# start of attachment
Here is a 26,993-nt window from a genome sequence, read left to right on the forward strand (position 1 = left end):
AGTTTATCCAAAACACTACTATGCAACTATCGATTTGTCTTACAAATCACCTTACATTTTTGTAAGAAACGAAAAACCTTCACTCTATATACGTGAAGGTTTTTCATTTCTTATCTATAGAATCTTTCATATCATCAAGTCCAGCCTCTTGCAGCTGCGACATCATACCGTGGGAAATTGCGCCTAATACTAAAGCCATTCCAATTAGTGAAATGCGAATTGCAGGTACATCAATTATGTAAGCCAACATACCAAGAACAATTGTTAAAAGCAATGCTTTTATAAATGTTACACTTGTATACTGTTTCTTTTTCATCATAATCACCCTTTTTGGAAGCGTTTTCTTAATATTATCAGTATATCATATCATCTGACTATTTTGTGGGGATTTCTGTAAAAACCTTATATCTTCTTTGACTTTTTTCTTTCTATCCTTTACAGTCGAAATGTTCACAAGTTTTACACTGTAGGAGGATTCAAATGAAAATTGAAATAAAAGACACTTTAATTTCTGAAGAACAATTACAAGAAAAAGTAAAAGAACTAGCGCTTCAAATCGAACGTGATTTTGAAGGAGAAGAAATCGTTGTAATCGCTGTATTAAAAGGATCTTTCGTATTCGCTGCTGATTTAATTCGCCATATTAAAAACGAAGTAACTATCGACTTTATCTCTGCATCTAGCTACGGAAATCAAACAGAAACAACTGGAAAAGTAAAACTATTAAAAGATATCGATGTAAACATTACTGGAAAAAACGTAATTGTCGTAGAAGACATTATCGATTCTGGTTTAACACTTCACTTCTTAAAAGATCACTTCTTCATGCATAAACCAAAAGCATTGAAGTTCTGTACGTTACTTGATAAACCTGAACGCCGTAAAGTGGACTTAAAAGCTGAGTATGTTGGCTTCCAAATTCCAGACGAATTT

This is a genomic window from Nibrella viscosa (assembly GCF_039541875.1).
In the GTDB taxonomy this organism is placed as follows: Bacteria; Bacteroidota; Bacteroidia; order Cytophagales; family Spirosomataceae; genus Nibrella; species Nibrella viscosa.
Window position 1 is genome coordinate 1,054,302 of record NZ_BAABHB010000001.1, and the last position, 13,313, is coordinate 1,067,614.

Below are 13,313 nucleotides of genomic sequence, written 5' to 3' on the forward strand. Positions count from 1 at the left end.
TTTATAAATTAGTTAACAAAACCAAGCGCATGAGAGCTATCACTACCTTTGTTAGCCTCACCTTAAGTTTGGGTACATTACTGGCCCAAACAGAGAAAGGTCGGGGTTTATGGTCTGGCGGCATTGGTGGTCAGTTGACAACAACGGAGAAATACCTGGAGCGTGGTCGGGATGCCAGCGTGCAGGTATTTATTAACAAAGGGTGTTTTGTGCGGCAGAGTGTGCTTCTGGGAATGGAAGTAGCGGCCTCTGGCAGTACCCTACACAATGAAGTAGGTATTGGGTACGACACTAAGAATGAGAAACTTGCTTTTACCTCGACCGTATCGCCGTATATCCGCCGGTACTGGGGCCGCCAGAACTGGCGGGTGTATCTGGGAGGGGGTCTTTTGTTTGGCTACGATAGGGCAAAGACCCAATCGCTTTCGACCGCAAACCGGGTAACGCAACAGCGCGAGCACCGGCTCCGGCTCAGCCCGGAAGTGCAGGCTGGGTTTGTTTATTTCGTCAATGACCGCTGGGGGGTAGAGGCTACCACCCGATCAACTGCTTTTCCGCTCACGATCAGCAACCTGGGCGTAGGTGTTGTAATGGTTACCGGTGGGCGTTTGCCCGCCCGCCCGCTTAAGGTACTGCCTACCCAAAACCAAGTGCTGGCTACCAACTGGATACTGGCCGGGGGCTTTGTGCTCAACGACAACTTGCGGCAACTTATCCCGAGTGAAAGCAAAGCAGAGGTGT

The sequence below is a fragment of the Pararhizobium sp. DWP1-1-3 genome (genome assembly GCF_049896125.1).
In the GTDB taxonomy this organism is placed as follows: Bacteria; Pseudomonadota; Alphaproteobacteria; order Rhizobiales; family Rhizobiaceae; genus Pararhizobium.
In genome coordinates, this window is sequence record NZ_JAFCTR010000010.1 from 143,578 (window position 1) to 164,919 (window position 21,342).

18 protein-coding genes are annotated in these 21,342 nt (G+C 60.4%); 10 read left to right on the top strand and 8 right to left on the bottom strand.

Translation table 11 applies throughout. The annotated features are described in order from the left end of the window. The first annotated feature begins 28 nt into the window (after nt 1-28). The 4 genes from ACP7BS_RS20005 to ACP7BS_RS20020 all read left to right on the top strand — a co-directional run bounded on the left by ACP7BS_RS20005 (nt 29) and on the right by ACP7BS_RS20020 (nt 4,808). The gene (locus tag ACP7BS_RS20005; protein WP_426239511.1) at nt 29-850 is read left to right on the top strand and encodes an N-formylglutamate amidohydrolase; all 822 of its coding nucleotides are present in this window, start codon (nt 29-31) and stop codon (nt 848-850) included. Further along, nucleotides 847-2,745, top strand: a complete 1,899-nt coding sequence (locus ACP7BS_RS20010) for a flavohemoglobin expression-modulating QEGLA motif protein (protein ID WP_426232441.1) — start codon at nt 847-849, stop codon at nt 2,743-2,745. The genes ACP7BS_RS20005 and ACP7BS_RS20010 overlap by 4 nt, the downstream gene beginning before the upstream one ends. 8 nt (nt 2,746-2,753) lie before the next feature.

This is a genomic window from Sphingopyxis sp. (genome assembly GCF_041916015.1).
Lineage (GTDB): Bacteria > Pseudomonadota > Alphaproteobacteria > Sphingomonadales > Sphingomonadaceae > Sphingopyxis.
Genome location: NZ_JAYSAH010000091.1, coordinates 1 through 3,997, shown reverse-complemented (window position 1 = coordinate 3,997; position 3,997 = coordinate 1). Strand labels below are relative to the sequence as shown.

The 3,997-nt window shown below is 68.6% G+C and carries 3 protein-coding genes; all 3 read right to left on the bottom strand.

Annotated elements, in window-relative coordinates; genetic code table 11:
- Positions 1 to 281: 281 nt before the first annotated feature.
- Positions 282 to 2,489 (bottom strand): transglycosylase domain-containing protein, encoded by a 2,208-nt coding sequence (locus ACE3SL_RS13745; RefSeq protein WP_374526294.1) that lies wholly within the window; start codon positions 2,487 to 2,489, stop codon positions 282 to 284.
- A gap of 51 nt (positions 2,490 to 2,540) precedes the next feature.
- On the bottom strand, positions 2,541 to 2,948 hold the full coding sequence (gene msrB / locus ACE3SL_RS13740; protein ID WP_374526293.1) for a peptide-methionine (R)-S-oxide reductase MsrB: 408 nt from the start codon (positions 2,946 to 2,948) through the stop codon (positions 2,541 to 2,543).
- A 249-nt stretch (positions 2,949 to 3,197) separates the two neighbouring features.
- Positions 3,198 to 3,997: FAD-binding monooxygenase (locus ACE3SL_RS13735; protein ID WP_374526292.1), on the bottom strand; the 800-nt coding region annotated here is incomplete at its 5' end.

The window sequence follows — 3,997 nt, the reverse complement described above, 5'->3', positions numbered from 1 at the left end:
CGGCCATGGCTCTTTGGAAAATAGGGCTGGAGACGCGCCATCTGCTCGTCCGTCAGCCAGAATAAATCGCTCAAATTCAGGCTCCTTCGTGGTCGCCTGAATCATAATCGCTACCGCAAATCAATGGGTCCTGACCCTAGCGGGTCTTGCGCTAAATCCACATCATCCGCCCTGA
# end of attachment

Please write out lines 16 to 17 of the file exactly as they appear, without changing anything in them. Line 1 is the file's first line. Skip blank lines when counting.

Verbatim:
The 3,997-nt window shown below is 68.6% G+C and carries 3 protein-coding genes; all 3 read right to left on the bottom strand.

Annotated elements, in window-relative coordinates; genetic code table 11: